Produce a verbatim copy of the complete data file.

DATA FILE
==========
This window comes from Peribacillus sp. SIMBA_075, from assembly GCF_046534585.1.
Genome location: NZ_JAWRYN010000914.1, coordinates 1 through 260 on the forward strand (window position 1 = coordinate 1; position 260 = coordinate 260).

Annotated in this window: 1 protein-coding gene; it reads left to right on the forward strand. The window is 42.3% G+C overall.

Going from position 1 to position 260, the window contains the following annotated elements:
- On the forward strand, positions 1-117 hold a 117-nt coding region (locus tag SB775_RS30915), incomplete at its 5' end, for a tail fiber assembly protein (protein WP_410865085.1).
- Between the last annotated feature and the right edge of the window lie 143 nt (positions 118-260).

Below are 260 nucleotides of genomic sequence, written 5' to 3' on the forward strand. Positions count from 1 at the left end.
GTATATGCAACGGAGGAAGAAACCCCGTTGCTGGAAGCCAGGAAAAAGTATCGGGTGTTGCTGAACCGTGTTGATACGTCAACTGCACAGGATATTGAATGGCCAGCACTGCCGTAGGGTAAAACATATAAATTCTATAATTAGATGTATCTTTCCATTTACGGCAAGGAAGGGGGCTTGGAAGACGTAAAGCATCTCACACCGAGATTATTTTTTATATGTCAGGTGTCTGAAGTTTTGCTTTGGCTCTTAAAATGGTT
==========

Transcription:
This window comes from Peribacillus sp. SIMBA_075, from assembly GCF_046534585.1.
Genome location: NZ_JAWRYN010000914.1, coordinates 1 through 260 on the forward strand (window position 1 = coordinate 1; position 260 = coordinate 260).

Annotated in this window: 1 protein-coding gene; it reads left to right on the forward strand. The window is 42.3% G+C overall.

Going from position 1 to position 260, the window contains the following annotated elements:
- On the forward strand, positions 1-117 hold a 117-nt coding region (locus tag SB775_RS30915), incomplete at its 5' end, for a tail fiber assembly protein (protein WP_410865085.1).
- Between the last annotated feature and the right edge of the window lie 143 nt (positions 118-260).

Below are 260 nucleotides of genomic sequence, written 5' to 3' on the forward strand. Positions count from 1 at the left end.
GTATATGCAACGGAGGAAGAAACCCCGTTGCTGGAAGCCAGGAAAAAGTATCGGGTGTTGCTGAACCGTGTTGATACGTCAACTGCACAGGATATTGAATGGCCAGCACTGCCGTAGGGTAAAACATATAAATTCTATAATTAGATGTATCTTTCCATTTACGGCAAGGAAGGGGGCTTGGAAGACGTAAAGCATCTCACACCGAGATTATTTTTTATATGTCAGGTGTCTGAAGTTTTGCTTTGGCTCTTAAAATGGTT